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Estate Tax 2014

Estate Tax 2013

The Estate Tax is a tax on your right to transfer property at your death.

Despite the dysfunction and last minute deals surrounding the fiscal cliff, Congress actually came up with a pretty good solution, at least for the Estate Tax, in the American Taxpayer Relief Act passed in the early hours of 2013.

The federal estate tax exemption is set at $5,340,000 per person in 2014. Any amount given by an individual before and/or upon their death over this amount will incur federal gift or estate taxes.

A 40% tax rate then kicks in for the remainder of your estate above the threshold.

These changes mean that only the very rich need worry about the federal estate tax. However, many more people may still get caught by state estate taxes.

The following states have an estate tax. You can also see their exemption amount and their top tax rate:

  • Connecticut – exemption amount $2 million, top tax rate 12%
  • Delaware – exemption amount $5.25 million, top tax rate 16% (Delaware’s estate tax has been repealed effective July 1, 2013)
  • Hawaii – exemption amount $5.25 million, top tax rate 16%
  • Illinois – exemption amount $4 million, top tax rate 16%
  • Maine – exemption amount $2 million, top tax rate 12%
  • Maryland – exemption amount $1 million, top tax rate 16%
  • Massachusetts – exemption amount $1 million, top tax rate 16%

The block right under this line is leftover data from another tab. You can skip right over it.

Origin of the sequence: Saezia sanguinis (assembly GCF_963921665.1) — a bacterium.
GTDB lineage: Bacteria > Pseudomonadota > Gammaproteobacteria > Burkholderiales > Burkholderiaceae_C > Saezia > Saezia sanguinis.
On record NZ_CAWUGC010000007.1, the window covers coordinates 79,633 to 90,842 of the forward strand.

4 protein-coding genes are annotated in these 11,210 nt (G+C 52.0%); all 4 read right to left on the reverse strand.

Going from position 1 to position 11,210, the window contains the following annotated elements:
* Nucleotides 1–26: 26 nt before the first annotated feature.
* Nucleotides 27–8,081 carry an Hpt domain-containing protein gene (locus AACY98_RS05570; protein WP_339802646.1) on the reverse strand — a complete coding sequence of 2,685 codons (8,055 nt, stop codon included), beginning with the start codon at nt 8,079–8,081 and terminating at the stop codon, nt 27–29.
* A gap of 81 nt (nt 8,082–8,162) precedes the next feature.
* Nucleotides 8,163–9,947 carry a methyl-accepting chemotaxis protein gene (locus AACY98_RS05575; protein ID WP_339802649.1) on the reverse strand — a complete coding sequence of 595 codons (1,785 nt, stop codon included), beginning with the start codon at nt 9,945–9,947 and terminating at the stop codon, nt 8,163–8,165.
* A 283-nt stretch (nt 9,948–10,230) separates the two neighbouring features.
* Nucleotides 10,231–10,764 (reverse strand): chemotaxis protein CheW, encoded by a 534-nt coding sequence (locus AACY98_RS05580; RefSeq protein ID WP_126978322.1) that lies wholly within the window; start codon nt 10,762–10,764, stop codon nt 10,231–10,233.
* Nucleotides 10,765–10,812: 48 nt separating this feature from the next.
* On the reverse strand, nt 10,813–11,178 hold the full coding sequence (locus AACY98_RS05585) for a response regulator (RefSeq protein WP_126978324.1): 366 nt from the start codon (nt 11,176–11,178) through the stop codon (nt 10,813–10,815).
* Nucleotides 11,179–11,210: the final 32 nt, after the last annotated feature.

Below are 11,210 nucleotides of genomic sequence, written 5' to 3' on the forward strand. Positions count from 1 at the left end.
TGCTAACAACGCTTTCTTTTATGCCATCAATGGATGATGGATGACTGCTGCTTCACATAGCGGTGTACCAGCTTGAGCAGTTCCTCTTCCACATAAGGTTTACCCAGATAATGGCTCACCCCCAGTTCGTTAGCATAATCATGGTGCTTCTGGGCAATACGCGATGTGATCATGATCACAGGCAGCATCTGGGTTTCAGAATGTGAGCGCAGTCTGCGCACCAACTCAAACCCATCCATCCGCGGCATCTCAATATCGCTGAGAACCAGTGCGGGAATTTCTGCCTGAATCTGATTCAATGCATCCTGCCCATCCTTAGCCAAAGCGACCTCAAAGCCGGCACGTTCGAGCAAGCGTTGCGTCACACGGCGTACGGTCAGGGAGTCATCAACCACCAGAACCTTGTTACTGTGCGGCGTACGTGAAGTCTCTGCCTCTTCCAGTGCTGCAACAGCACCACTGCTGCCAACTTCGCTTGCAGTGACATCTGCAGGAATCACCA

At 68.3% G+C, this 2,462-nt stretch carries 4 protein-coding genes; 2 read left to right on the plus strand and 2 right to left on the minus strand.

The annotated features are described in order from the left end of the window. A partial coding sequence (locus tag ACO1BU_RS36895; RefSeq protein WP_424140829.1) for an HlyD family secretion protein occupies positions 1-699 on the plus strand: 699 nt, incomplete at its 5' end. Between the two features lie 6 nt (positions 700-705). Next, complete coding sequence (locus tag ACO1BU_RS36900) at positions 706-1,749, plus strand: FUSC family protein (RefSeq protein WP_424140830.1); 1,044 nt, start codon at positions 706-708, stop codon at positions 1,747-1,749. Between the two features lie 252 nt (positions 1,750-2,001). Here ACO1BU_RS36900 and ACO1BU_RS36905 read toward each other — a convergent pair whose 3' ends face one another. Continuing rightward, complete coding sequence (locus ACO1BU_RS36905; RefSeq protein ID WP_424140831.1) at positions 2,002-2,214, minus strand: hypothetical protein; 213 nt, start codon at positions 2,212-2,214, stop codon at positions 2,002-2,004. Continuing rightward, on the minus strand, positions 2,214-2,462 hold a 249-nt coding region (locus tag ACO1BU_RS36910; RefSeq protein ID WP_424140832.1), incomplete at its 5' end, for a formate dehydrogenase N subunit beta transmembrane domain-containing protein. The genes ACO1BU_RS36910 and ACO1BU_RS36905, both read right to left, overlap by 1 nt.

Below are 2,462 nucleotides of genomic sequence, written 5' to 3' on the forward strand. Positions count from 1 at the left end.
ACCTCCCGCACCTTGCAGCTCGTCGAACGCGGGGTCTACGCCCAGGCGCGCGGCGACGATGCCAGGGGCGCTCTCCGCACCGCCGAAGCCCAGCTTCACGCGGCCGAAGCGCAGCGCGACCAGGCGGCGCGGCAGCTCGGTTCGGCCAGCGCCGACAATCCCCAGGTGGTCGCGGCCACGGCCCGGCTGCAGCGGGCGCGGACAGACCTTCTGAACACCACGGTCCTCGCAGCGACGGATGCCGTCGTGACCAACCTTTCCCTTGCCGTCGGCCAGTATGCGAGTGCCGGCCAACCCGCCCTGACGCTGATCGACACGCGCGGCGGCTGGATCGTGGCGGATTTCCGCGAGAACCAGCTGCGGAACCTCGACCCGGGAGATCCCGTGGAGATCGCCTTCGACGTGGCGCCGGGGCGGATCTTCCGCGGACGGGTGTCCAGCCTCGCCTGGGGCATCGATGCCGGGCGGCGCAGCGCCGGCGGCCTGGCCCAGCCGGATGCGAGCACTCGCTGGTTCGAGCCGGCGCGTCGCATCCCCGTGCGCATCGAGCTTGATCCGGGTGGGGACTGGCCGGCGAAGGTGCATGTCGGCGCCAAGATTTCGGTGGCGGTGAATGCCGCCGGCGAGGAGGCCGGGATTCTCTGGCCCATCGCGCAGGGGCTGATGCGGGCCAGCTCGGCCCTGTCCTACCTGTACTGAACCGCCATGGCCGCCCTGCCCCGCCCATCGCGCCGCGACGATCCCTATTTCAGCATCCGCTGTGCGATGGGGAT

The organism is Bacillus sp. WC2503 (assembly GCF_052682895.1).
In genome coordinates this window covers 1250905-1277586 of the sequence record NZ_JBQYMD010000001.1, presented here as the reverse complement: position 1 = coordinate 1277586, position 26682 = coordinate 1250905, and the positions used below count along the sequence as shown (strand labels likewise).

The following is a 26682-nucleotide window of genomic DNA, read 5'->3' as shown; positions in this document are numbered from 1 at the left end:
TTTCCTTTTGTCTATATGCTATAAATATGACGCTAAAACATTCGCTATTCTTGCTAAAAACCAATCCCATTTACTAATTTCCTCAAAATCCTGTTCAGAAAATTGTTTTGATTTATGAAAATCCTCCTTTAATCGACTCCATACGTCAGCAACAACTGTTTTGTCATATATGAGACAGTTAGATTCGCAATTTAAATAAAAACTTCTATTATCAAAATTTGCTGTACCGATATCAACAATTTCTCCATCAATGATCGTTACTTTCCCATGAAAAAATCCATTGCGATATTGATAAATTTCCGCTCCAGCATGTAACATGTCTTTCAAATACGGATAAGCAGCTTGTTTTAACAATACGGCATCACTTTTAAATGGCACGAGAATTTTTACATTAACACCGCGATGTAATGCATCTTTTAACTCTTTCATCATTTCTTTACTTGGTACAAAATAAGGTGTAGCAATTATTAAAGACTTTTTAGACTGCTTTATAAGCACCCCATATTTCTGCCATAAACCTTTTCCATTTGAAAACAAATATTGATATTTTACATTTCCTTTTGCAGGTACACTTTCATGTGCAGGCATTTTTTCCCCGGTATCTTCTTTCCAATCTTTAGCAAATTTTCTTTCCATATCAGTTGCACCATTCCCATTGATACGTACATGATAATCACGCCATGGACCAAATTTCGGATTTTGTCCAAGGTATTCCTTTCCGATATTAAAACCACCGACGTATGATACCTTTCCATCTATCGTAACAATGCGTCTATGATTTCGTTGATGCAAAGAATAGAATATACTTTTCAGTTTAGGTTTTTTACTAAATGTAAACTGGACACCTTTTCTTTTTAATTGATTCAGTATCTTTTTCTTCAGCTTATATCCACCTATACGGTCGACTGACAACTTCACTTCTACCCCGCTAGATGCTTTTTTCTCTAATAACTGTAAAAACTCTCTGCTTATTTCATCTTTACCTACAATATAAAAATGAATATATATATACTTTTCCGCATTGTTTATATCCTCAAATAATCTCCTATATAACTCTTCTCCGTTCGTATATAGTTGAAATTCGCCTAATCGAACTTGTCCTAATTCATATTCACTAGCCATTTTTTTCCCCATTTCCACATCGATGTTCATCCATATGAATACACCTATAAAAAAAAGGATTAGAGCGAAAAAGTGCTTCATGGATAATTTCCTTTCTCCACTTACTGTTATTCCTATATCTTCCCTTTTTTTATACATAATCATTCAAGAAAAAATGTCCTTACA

• Minnesota – exemption amount $1 million, top tax rate 16%
  • New York – exemption amount $1 million, top tax rate 16%
  • New Jersey – exemption amount $675,000, top tax rate 16%
  • North Carolina – exemption amount $5.25 million, top tax rate 16%
  • Oregon – exemption amount $1 million, top tax rate 16%
  • Rhode Island – exemption amount $910,725, top tax rate 16%
  • Vermont – exemption amount $2.75 million, top tax rate 16%
  • Washington – exemption amount $2 million, top tax rate 19%
  • Washington, D.C. – exemption amount $1 million, top tax rate 16%

The following states have an inheritance tax that could affect you. Inheritance tax is largely governed by the relationship between the deceased and the heir:

  • Indiana – exemption amount $25,000, top tax rate 20% (Indiana’s inheritance tax has been repealed effective January 1, 2022. A gradual phase-out begins January 1, 2014)
  • Iowa – no exemption amount, top tax rate 15%
  • Kentucky – exemption amount $500, top tax rate 16%
  • Maryland – exemption amount $150, top tax rate 10%
  • Nebraska – exemption amount $10,000, top tax rate 18%
  • New Jersey – no exemption amount, top tax rate 16%
  • Pennsylvania – no exemption amount, top tax rate 15%
  • Tennessee – exemption amount $1.25 million, top tax rate 9.5% (Tennessee’s inheritance tax has been repealed effective January 1, 2016 with a phase-out beginning with the 2014 tax year)

While you’re planning for the future, don’t forget about the past. One of the most important ways to make sure you’re on sound financial footing for the years to come is to file all your past year taxes. If you’re missing a year or two, PriorTax can help.

Photo via why tee on Flickr.

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